Little Sister’s co-owner Jim Deva has called for greater use of hate crime designations since the murder of Aaron Webster in Stanley Park in 2001. He wonders what the outcome of the Webster trials might have been had the new policy existed 10 years ago.
“It’s a step in the right direction,” Deva says. “It’s probably what we were asking for many years ago.”
Deva believes Crown counsel will follow the policy in Vancouver where there is community pressure, but will the same hold true for other communities?
“If we have a prosecutor who is uncomfortable with gay issues, is there enough pressure there to bring it forward? Are we going to have province-wide protection and equal application?”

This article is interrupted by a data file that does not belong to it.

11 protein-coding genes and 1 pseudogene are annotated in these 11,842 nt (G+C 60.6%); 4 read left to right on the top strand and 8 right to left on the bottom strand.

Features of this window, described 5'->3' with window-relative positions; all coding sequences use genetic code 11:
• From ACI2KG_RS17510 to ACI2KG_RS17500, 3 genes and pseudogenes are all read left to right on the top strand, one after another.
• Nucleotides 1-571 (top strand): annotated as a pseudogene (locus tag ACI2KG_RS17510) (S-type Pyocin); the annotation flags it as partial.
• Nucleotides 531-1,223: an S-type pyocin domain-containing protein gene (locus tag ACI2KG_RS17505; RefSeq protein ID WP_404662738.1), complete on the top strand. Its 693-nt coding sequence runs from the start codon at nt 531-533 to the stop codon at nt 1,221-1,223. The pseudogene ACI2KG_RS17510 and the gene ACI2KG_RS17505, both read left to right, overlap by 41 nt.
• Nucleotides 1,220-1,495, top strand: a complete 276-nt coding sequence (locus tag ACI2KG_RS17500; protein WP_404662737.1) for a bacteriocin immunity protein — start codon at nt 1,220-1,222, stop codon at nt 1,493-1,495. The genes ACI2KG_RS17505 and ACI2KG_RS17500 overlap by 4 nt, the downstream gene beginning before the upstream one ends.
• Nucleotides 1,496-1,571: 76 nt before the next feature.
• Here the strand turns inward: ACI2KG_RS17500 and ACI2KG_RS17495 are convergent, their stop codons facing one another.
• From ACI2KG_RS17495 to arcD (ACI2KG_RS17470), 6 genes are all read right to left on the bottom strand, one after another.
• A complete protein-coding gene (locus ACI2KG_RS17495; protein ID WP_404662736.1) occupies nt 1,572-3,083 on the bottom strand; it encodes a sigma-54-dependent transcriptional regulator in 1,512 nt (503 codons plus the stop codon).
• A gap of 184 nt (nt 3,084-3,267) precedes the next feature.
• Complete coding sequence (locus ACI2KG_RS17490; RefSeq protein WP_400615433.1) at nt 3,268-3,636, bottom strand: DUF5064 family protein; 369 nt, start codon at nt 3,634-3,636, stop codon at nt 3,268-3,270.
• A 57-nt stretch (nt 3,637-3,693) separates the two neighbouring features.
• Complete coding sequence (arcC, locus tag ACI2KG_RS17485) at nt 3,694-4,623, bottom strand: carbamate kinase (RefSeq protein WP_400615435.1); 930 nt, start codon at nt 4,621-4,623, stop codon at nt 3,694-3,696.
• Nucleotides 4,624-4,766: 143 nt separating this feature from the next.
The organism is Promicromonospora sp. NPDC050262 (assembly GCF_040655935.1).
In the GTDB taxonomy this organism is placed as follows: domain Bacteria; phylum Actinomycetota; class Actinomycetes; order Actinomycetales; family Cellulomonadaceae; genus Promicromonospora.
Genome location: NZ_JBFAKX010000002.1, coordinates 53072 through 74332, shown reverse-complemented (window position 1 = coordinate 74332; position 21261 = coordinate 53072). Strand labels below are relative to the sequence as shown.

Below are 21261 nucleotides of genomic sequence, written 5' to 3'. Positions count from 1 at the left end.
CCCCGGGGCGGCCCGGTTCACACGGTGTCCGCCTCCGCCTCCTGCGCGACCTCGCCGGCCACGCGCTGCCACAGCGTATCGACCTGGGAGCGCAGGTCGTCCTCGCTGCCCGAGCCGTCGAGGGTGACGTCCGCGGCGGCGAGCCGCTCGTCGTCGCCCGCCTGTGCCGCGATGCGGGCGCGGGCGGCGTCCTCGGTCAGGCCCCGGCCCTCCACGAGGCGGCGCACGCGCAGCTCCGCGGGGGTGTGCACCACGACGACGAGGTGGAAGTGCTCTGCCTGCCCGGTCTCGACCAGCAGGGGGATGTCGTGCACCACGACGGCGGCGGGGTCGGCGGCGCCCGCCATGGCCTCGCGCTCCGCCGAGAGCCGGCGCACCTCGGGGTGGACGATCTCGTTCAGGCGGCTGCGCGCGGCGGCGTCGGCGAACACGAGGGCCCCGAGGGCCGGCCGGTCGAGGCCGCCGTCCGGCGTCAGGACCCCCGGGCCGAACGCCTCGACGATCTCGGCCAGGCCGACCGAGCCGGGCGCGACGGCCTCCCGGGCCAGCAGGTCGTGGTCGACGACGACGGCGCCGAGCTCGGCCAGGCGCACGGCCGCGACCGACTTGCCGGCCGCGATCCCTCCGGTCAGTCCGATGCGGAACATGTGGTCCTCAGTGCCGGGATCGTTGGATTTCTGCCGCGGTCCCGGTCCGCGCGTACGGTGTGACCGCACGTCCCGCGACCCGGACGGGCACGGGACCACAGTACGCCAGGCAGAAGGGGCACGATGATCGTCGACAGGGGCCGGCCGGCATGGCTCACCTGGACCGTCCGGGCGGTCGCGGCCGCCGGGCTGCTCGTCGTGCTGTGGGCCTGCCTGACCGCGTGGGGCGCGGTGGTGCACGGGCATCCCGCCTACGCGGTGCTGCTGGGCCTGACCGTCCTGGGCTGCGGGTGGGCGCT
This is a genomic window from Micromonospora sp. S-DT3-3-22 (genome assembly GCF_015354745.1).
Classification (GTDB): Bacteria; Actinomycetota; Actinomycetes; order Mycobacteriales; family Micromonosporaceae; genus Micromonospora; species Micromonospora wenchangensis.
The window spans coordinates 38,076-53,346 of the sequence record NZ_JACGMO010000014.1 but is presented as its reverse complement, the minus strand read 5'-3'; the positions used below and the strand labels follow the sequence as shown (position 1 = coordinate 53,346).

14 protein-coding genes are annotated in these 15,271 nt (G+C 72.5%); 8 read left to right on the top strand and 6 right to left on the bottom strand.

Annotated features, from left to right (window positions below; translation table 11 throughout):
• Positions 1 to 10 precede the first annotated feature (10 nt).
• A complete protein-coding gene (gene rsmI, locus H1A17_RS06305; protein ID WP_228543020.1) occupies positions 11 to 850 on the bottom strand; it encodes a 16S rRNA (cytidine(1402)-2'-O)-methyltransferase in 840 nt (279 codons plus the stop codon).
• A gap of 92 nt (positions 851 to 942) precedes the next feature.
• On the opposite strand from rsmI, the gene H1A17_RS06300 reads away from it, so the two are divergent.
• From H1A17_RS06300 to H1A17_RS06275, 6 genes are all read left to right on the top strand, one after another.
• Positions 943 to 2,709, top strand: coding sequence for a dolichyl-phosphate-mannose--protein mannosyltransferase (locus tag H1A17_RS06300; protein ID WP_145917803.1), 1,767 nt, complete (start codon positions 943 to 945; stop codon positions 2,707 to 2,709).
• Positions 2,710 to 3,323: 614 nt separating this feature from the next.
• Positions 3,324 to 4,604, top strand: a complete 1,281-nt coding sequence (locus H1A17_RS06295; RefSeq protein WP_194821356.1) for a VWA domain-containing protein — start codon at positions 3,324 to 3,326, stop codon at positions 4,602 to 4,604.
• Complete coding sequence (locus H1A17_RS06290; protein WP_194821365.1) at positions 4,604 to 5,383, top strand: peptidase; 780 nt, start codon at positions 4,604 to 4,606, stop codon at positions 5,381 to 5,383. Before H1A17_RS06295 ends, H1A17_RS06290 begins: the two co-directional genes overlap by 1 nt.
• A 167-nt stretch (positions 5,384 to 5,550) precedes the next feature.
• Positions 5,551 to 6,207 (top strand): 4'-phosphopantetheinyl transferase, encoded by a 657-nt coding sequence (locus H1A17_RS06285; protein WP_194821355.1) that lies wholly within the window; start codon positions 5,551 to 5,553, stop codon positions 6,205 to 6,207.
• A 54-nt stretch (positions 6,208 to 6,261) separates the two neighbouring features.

“Here we see the government [telling the prosecution] if they have the evidence, they must pursue it… I think this is a real victory for us.”
-Vancouver West End MLA Spencer Chandra Herbert
“It’s clearly taken some time, but they’ve listened to the desires of the community. The Criminal Justice Branch is effectively putting this in place.”
-Qmunity program manager Beau Llewellyn
“Anything that brings light to the whole cause is a good thing and, hopefully, Crown prosecutors will be willing to follow the letter of the law.”
-Jordan Smith, whose jaw was broken when he was called a “fucking faggot” then sucker punched by Michael Kandola on Davie St in 2008. Kandola’s actions were designated a hate crime last April.